A facility with the correct protective coordination scheme can save you money in reducing the effect of outages.

A short circuit in a relatively remote section of a large manufacturing plant results in the entire plant shutting down. What happened? Careful investigation reveals the protective device serving the plant does not coordinate with downstream devices protecting the remote branch circuit and the connected equipment. People involved in the field of protective device coordination believe this is a problem.

What is protective coordination? It's the selection, arrangement, installation, and maintenance of protective devices to limit the effects of an overcurrent (short-circuit) situation to the smallest area.

Protective coordination requires modeling the entire electrical network. Today, this involves the use of a software program that allows you to enter information such as types of equipment, conductor characteristics, spacing, and number of phases. This modeling effort requires the skills of someone experienced in modeling electrical circuits. This person must know enough to input the information and question the output. Why? The old programming adage of "garbage in equals garbage out" applies.

After the model is complete, calculate short-circuit current values for every crucial point along the system. Correctly calculating the short-circuit current values also requires the use of symmetrical components. (See sidebar, on page 60.) (A crucial point is any point in the electrical distribution network that requires a protective device. These may be panelboards, motors, heaters, or pumps.) With this information, you can adequately select the most appropriate protective device, whether it's a molded case circuit breaker (MCCB), insulated case circuit breaker (ICCB), power circuit breaker (PCB), fuse, or relay.

With the short-current values known and the type of protective device selected, you can begin to design the exact locations for the protective devices. For this step, you'll need device time-current curves (TCC) and either a "light table" or a computer program. Begin by placing the TCC for the plant protective device and then overlying down in subsequent order the TCC of each downstream device. (Perform this per circuit.) With the placement of each TCC, compare the range of the lowest to highest short circuit current available at that location. Note the time (cycle) separation of the curves. If the TCCs have the necessary separation distances, then the devices coordinate at that location. (See the Figure, in original article).) Devices coordinating at one location do not necessarily coordinate at another.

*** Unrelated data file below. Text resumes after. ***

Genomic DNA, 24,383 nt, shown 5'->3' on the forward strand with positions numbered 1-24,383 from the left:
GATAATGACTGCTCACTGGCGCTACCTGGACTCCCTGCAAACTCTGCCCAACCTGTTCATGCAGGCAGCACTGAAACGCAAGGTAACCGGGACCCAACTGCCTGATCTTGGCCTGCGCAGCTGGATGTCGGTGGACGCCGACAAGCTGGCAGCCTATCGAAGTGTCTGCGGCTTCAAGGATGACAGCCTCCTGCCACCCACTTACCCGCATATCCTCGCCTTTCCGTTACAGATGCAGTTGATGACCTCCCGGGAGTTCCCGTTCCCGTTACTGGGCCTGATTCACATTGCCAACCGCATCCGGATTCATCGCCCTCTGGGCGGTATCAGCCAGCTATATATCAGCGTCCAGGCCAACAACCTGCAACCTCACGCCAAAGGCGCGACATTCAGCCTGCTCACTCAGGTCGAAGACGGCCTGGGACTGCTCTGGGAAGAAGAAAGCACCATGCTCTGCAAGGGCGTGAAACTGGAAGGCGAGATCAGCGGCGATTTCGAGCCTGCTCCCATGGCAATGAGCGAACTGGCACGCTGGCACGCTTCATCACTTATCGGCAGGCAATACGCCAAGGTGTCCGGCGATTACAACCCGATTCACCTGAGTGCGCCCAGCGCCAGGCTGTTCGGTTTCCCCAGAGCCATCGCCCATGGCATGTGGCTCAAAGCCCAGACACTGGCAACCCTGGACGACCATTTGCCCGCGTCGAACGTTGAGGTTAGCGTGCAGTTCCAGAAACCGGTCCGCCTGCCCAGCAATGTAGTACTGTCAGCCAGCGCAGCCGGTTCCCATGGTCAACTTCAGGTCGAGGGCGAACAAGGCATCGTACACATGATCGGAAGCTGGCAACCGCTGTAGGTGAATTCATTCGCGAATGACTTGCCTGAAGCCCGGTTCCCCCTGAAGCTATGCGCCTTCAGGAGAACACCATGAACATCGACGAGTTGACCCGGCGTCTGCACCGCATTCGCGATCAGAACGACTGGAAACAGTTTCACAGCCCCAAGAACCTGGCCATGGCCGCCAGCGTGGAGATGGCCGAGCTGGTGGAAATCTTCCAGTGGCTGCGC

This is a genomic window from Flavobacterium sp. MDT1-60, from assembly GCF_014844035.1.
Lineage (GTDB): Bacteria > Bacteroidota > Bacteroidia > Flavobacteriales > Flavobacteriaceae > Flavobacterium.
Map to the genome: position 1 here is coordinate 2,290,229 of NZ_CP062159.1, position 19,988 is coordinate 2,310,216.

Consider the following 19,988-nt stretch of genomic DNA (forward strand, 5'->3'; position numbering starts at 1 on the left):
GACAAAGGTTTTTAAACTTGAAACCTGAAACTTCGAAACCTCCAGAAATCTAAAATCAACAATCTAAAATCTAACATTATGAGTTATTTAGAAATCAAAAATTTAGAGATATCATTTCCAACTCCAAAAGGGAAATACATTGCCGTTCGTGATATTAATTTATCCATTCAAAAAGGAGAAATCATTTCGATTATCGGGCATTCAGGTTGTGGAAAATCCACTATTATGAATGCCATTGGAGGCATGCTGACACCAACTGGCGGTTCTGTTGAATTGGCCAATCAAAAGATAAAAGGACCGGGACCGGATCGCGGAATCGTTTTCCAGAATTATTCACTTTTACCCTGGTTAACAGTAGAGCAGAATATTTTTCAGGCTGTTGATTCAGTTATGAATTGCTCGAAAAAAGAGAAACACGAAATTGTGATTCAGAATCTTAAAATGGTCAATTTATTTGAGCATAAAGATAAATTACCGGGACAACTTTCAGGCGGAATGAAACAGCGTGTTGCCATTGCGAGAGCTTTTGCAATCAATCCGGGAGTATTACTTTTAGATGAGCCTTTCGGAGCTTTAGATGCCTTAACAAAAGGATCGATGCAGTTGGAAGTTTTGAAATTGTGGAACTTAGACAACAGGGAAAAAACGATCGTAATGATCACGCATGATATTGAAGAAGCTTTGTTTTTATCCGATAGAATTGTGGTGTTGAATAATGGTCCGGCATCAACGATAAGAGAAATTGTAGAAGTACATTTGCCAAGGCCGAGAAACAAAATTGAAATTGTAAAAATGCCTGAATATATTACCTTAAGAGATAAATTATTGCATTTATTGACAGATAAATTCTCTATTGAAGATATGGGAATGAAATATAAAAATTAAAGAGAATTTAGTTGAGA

An equally important step in protective coordination is installation and maintenance. You must correctly install and routinely test the devices. This will ensure that during a short circuit event, the outage will be limited to the smallest area possible. It seems to be a popular practice to overlook the maintenance and testing of protective devices. Remember, it is as devastating to have an inoperable protective device as it is to have the incorrect protective device. Protective devices have ratings for the highest level the device may interrupt and its housing may safely endure. With this, protective coordination requires someone experienced and trained in the use of protective devices. If you install an improperly sized device, a short-circuit condition may cause a catastrophic failure. Whatever the circumstances, an experienced individual will choose the appropriately rated device.

Protective coordination requires trial and error to achieve the desired results, because the calculations are approximations containing various assumptions. That's why it requires constant vigilance when it comes to a its scheme. If an event occurs, you must inform the protective-coordination individual of every short-circuit event so he or she may review the effects, to see if the protective devices performed as expected. A properly functioning protective-coordination scheme can offer you significant savings by reducing unnecessary downtime.